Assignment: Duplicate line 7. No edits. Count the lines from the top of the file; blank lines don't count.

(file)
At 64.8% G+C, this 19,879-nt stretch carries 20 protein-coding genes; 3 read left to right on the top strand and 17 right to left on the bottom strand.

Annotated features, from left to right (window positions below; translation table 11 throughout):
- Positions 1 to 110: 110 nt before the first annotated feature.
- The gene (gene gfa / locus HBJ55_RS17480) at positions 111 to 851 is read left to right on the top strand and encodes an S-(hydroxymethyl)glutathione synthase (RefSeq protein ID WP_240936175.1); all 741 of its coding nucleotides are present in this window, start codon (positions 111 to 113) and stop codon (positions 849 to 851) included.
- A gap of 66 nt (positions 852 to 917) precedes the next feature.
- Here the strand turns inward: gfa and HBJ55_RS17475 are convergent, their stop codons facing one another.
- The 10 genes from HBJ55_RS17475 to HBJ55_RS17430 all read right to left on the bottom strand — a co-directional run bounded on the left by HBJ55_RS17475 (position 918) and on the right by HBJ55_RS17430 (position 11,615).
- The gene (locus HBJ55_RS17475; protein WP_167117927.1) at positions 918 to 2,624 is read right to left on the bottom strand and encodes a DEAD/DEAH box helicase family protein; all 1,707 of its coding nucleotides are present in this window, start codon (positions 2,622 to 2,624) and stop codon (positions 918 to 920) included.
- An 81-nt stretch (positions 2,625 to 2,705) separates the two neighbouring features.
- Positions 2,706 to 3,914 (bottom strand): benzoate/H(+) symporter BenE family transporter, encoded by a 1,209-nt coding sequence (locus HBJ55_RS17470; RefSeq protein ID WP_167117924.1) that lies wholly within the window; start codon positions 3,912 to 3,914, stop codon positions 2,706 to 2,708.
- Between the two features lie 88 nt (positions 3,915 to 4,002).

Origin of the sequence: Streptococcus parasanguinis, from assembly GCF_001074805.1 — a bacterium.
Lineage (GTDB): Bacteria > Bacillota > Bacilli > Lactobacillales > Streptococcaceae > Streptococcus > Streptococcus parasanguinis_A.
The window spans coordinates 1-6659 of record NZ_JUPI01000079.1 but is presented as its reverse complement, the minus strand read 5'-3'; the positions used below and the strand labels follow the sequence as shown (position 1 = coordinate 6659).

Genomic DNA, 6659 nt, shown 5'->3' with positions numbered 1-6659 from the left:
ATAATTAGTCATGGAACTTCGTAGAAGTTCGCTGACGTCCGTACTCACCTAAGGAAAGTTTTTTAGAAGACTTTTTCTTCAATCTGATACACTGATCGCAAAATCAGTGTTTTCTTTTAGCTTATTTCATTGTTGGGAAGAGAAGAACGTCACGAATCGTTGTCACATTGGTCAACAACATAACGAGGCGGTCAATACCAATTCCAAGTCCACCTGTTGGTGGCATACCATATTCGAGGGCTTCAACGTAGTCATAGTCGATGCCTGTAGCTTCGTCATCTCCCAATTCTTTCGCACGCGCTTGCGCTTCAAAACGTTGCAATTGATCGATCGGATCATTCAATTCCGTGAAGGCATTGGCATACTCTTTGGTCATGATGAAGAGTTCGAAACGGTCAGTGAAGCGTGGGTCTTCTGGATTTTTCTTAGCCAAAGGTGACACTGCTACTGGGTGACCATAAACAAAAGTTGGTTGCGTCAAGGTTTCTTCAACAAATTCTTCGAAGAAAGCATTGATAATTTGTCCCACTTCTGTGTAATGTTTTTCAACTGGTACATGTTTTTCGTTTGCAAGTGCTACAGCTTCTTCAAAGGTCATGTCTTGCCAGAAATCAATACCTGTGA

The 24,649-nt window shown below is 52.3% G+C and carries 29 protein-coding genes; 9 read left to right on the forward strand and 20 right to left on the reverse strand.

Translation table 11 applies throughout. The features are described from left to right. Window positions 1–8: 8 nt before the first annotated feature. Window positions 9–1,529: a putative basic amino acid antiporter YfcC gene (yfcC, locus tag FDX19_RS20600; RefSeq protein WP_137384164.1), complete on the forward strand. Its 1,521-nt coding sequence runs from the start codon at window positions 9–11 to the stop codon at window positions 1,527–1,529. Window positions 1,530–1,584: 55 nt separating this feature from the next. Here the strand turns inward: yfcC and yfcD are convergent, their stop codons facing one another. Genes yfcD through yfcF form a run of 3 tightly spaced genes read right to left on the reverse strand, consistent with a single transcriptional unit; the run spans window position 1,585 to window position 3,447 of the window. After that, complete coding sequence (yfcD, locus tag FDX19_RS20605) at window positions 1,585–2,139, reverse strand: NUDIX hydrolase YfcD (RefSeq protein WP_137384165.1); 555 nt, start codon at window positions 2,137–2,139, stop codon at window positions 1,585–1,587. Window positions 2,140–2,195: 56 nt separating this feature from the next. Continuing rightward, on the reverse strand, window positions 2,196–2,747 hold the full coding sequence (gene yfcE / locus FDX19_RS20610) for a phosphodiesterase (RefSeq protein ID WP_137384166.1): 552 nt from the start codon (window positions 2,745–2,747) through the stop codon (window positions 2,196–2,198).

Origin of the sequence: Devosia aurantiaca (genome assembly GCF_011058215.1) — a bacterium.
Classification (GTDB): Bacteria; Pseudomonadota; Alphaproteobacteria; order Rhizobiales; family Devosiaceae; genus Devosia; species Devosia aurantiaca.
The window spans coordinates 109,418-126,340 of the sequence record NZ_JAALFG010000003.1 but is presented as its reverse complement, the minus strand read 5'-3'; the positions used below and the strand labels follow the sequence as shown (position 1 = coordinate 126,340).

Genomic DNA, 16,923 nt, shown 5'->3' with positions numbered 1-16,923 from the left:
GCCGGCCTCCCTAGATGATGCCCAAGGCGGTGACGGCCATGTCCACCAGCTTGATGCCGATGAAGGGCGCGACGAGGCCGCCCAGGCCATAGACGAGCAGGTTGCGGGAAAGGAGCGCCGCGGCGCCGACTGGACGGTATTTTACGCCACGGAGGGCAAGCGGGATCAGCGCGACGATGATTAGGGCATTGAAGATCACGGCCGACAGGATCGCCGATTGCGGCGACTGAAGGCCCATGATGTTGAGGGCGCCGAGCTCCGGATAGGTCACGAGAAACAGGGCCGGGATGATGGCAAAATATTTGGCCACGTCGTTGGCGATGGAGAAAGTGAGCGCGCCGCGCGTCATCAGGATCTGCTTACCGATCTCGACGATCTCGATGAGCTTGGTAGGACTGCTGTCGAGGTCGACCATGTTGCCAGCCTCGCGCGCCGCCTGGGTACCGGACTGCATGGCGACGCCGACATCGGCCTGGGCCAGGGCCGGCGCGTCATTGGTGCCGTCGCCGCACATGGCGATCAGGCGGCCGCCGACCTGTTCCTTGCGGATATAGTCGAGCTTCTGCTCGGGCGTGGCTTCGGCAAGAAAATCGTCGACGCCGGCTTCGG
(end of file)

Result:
- The 10 genes from HBJ55_RS17475 to HBJ55_RS17430 all read right to left on the bottom strand — a co-directional run bounded on the left by HBJ55_RS17475 (position 918) and on the right by HBJ55_RS17430 (position 11,615).